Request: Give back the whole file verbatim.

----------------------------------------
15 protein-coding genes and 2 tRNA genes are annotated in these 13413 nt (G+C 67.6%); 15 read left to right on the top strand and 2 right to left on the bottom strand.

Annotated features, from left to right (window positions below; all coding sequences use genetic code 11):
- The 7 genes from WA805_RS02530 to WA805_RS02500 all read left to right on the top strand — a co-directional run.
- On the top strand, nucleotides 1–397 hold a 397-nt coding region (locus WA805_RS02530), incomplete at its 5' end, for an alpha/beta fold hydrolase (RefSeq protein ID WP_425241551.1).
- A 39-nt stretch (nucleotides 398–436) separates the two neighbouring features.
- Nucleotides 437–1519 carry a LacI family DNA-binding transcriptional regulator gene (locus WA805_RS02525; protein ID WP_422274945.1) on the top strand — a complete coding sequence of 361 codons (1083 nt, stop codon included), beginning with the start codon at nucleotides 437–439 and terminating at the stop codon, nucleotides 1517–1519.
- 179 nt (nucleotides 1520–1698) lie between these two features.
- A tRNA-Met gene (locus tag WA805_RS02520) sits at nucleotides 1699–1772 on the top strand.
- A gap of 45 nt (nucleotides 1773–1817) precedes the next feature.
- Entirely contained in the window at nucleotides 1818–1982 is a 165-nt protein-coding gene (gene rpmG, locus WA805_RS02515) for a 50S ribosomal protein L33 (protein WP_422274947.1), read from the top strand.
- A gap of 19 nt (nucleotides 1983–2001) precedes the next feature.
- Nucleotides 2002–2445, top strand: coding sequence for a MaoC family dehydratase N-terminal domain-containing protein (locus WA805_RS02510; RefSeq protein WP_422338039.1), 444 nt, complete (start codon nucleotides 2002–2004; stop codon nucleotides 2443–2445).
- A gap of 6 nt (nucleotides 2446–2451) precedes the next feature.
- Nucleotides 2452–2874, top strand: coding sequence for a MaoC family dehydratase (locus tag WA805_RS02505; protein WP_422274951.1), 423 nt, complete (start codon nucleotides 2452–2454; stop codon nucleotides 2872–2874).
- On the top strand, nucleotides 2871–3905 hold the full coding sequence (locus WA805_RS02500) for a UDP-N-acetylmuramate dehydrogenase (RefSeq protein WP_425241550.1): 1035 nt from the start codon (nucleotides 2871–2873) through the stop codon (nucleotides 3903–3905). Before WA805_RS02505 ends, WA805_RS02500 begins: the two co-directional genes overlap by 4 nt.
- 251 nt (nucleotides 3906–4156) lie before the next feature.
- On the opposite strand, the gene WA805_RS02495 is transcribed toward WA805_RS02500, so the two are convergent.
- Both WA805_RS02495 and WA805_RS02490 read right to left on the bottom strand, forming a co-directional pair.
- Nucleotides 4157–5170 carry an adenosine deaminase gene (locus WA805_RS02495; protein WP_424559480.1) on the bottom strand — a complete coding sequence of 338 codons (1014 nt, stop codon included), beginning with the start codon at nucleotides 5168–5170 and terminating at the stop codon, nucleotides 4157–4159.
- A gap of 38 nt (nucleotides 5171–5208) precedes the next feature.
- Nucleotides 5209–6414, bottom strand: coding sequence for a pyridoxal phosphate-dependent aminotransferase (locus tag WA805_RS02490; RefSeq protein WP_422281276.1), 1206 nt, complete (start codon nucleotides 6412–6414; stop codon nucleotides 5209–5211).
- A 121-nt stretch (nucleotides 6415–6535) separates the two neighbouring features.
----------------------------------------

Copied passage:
15 protein-coding genes and 2 tRNA genes are annotated in these 13413 nt (G+C 67.6%); 15 read left to right on the top strand and 2 right to left on the bottom strand.

Annotated features, from left to right (window positions below; all coding sequences use genetic code 11):
- The 7 genes from WA805_RS02530 to WA805_RS02500 all read left to right on the top strand — a co-directional run.
- On the top strand, nucleotides 1–397 hold a 397-nt coding region (locus WA805_RS02530), incomplete at its 5' end, for an alpha/beta fold hydrolase (RefSeq protein ID WP_425241551.1).
- A 39-nt stretch (nucleotides 398–436) separates the two neighbouring features.
- Nucleotides 437–1519 carry a LacI family DNA-binding transcriptional regulator gene (locus WA805_RS02525; protein ID WP_422274945.1) on the top strand — a complete coding sequence of 361 codons (1083 nt, stop codon included), beginning with the start codon at nucleotides 437–439 and terminating at the stop codon, nucleotides 1517–1519.
- 179 nt (nucleotides 1520–1698) lie between these two features.
- A tRNA-Met gene (locus tag WA805_RS02520) sits at nucleotides 1699–1772 on the top strand.
- A gap of 45 nt (nucleotides 1773–1817) precedes the next feature.
- Entirely contained in the window at nucleotides 1818–1982 is a 165-nt protein-coding gene (gene rpmG, locus WA805_RS02515) for a 50S ribosomal protein L33 (protein WP_422274947.1), read from the top strand.
- A gap of 19 nt (nucleotides 1983–2001) precedes the next feature.
- Nucleotides 2002–2445, top strand: coding sequence for a MaoC family dehydratase N-terminal domain-containing protein (locus WA805_RS02510; RefSeq protein WP_422338039.1), 444 nt, complete (start codon nucleotides 2002–2004; stop codon nucleotides 2443–2445).
- A gap of 6 nt (nucleotides 2446–2451) precedes the next feature.
- Nucleotides 2452–2874, top strand: coding sequence for a MaoC family dehydratase (locus tag WA805_RS02505; protein WP_422274951.1), 423 nt, complete (start codon nucleotides 2452–2454; stop codon nucleotides 2872–2874).
- On the top strand, nucleotides 2871–3905 hold the full coding sequence (locus WA805_RS02500) for a UDP-N-acetylmuramate dehydrogenase (RefSeq protein WP_425241550.1): 1035 nt from the start codon (nucleotides 2871–2873) through the stop codon (nucleotides 3903–3905). Before WA805_RS02505 ends, WA805_RS02500 begins: the two co-directional genes overlap by 4 nt.
- 251 nt (nucleotides 3906–4156) lie before the next feature.
- On the opposite strand, the gene WA805_RS02495 is transcribed toward WA805_RS02500, so the two are convergent.
- Both WA805_RS02495 and WA805_RS02490 read right to left on the bottom strand, forming a co-directional pair.
- Nucleotides 4157–5170 carry an adenosine deaminase gene (locus WA805_RS02495; protein WP_424559480.1) on the bottom strand — a complete coding sequence of 338 codons (1014 nt, stop codon included), beginning with the start codon at nucleotides 5168–5170 and terminating at the stop codon, nucleotides 4157–4159.
- A gap of 38 nt (nucleotides 5171–5208) precedes the next feature.
- Nucleotides 5209–6414, bottom strand: coding sequence for a pyridoxal phosphate-dependent aminotransferase (locus tag WA805_RS02490; RefSeq protein WP_422281276.1), 1206 nt, complete (start codon nucleotides 6412–6414; stop codon nucleotides 5209–5211).
- A 121-nt stretch (nucleotides 6415–6535) separates the two neighbouring features.